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Made-in-Idaho gun bill heads to Gov. Butch Otter

Made-in-Idaho gun bill heads to Gov. Butch Otter

Dustin Hurst
March 30, 2010
Dustin Hurst
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March 30, 2010

A bill that some have called "likely unconstitutional" was passed by both houses of the Idaho Legislature and now heads to the desk of Gov. Butch Otter for consideration.  The final approval came from the House after senators sent the legislation, which originated in the House, back with a few changes.  Representatives voted 53-15 to approve the legislation with the changes made by Senators.

The bill is sponsored by Rep. R.J. “Dick” Harwood, R-St. Maries, and Rep. Phil Hart, R-Athol, along with eight others.  Harwood told lawmakers that his bill is intentionally setting up a lawsuit with the federal government.  Harwood said the aim of the bill is to challenge precedence over who is allowed to regulate intrastate commerce in Idaho.

Five states, including Montana, which is leading the charge on this issue, have successfully passed similar bills.  The state of Alaska passed it through its House and it now resides in its Senate awaiting a hearing.  Harwood told lawmakers that 20 more states are considering comparable legislation.

The bill would prohibit the federal government from regulating guns in  Idaho. Under the provisions in the legislation, any firearm, firearm accessory, or ammunition manufactured in Idaho owned by a citizen living within the borders of the state would be exempt from federal authority.  All guns built in Idaho would be required to have a “Made in Idaho” tag engraved on a “central metallic part.”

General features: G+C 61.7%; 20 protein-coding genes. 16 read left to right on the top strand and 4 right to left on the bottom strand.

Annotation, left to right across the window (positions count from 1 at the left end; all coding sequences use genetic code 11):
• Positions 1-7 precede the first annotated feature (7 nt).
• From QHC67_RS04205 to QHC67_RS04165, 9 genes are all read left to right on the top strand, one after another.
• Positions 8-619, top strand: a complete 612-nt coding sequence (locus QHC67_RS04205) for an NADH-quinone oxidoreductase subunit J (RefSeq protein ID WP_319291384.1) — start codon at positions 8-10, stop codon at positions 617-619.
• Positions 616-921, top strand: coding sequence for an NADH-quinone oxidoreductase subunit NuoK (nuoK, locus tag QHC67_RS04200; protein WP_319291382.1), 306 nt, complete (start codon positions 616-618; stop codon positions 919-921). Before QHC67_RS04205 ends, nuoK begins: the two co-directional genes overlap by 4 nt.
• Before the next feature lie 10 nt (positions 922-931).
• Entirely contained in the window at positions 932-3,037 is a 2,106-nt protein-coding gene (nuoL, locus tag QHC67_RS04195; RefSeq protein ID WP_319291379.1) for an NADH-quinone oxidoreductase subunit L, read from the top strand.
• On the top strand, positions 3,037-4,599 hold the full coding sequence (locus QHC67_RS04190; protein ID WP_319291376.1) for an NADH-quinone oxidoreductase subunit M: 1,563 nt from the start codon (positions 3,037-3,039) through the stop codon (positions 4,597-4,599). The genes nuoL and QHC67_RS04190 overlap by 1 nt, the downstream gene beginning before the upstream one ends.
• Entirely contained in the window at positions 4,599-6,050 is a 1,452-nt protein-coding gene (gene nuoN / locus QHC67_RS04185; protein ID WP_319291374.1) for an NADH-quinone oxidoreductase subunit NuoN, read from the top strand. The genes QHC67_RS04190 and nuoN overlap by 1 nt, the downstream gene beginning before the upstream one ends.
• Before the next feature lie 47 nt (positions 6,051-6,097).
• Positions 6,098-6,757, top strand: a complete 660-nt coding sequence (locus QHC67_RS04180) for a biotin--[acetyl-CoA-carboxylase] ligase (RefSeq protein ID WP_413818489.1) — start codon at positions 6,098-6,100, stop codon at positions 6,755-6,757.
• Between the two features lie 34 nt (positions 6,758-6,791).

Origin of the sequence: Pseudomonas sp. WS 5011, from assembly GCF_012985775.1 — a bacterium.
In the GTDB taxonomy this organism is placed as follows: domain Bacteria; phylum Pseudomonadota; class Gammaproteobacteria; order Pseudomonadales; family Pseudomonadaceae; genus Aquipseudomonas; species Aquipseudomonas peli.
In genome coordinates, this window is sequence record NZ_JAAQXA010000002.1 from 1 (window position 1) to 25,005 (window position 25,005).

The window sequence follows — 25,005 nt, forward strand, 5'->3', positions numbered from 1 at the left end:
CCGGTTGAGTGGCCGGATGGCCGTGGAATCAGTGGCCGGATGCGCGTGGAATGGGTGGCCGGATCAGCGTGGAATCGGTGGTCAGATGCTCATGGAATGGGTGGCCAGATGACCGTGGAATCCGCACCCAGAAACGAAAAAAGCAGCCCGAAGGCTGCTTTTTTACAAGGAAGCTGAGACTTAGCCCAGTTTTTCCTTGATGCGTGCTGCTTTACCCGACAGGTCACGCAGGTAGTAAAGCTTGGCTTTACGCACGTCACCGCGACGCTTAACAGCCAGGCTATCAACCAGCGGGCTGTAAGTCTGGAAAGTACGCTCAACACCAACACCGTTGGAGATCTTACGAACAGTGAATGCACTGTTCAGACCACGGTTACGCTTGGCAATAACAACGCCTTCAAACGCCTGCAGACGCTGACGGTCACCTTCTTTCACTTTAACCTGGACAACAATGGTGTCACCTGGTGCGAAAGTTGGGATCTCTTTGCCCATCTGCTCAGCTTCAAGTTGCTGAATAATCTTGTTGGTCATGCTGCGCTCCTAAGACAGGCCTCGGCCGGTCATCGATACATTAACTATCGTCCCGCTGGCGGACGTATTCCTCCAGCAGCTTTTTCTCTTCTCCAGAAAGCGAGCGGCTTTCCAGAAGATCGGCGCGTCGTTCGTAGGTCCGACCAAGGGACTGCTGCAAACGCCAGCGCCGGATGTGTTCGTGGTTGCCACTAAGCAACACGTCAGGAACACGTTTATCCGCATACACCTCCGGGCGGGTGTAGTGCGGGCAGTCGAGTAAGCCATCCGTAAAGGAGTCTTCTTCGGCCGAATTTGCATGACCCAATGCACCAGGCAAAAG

The bill also contains a provision that allows the Constitutional Defense Council to use state funds to enter into litigation with the federal government should a challenge to the law arise. The state has set aside approximately $240,000 in that account.  Harwood said the money could also be used to shield private businesses from federal penalties that could result from the dispute between Idaho and the federal government.

The amendment approved by senators is designed to control potential costs of the bill.  The change would only allow the state to shield citizens or businesses in civil legal matters and not in criminal cases.  The amendment also makes minor changes dealing with screws and springs used in gun production that may be shipped in from out of state but are used to build guns in Idaho.

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